I live in Croydon but forever feel defensive about it.


I saw a Facebook post recently written by a 40 something year old, who was born and bred in Croydon.  She called it ‘Crumbling Croydon’. She expressed deep disappointment about what Croydon has supposedly become, talking about the distant past when there were fields and the recent past when there were grand department stores like Grants and Alders. According to local resident Emma Ray, the Croydon in her youth was ‘at the forefront of high street fashion … and a fun night life’. She sees a dramatic change in Croydon and says, ‘in my daughters’ lifetime it has all been neglected and abandoned with the promise of rejuvenation…not many nice memories for them here’.


Emma’s post made me think about my views of Croydon. My friends and I don’t think the same. I’m born and bred in Croydon too and part of her daughters’ generation. I don’t view Croydon as ‘neglected and abandoned’ but as urban and cool.


I like that Croydon is multicultural. I like that Croydon is big. I like that Croydon is on its way to becoming bigger.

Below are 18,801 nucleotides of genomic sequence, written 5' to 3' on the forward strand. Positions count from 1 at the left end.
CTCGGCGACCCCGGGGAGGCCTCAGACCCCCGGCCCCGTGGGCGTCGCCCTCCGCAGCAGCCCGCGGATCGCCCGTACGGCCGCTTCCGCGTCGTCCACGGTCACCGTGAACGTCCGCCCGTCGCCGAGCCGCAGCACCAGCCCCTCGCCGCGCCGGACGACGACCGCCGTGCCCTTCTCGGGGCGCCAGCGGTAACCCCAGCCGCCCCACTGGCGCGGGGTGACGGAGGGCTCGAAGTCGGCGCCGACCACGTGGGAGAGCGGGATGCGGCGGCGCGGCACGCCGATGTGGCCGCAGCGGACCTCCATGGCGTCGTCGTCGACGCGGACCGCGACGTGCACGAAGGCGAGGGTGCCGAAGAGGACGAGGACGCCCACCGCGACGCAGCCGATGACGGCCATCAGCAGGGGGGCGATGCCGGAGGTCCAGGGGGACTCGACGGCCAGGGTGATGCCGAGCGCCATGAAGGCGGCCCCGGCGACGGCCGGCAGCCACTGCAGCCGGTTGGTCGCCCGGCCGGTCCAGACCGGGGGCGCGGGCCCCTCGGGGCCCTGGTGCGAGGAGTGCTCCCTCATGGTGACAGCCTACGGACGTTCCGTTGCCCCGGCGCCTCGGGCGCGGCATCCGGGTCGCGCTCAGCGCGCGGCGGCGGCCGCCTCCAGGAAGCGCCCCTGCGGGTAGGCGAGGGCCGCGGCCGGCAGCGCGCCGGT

Croydon is where the grime artist Stormzy comes from. Stormzy has been influential, as he’s proud of being from Croydon and often references it in his music.  His references put Croydon on the map. Adele went to the Brit School which is world famous and is in Croydon, along with other famous artists: Jessie J and Amy Winehouse to name just two more. Recently, Banksy chose Croydon of all places in the world to display their latest art installation. These facts make me proud to be from Croydon.


Emma mentions the ‘promise of rejuvenation’. She is right in some respects: Croydon has been promised a major development in the siting of a second Westfield shopping centre and this hasn’t happened yet. But Croydon now has ‘Box Park’ (a cutting-edge food hall of independent sellers supplying out of shipping containers) which my friends and I enjoy going to.


Yes, the skyline of Croydon has changed, but modern isn’t always worse, it’s just different.Saffron Square a modern housing development in central Croydon with shops and a plaza below.


Today’s generation isn’t only about modern. Recent building work has been done to preserve the Fairfield Halls (Croydon’s Theatre) in the 60s style that it was built in, keeping it as an iconic landmark in Croydon.


Maybe it’s that Croydon is built for the younger generation and that’s what the older generation are missing.  It’s for our generation now and what’s so special about it can’t be or isn’t seen by the forty somethings.  But I don’t want to stop being defensive about my town to an older generation or to people who don’t know Croydon at all, because the less others know about its hidden greatness, the better!


By Ally Gilmour, Royal Russell School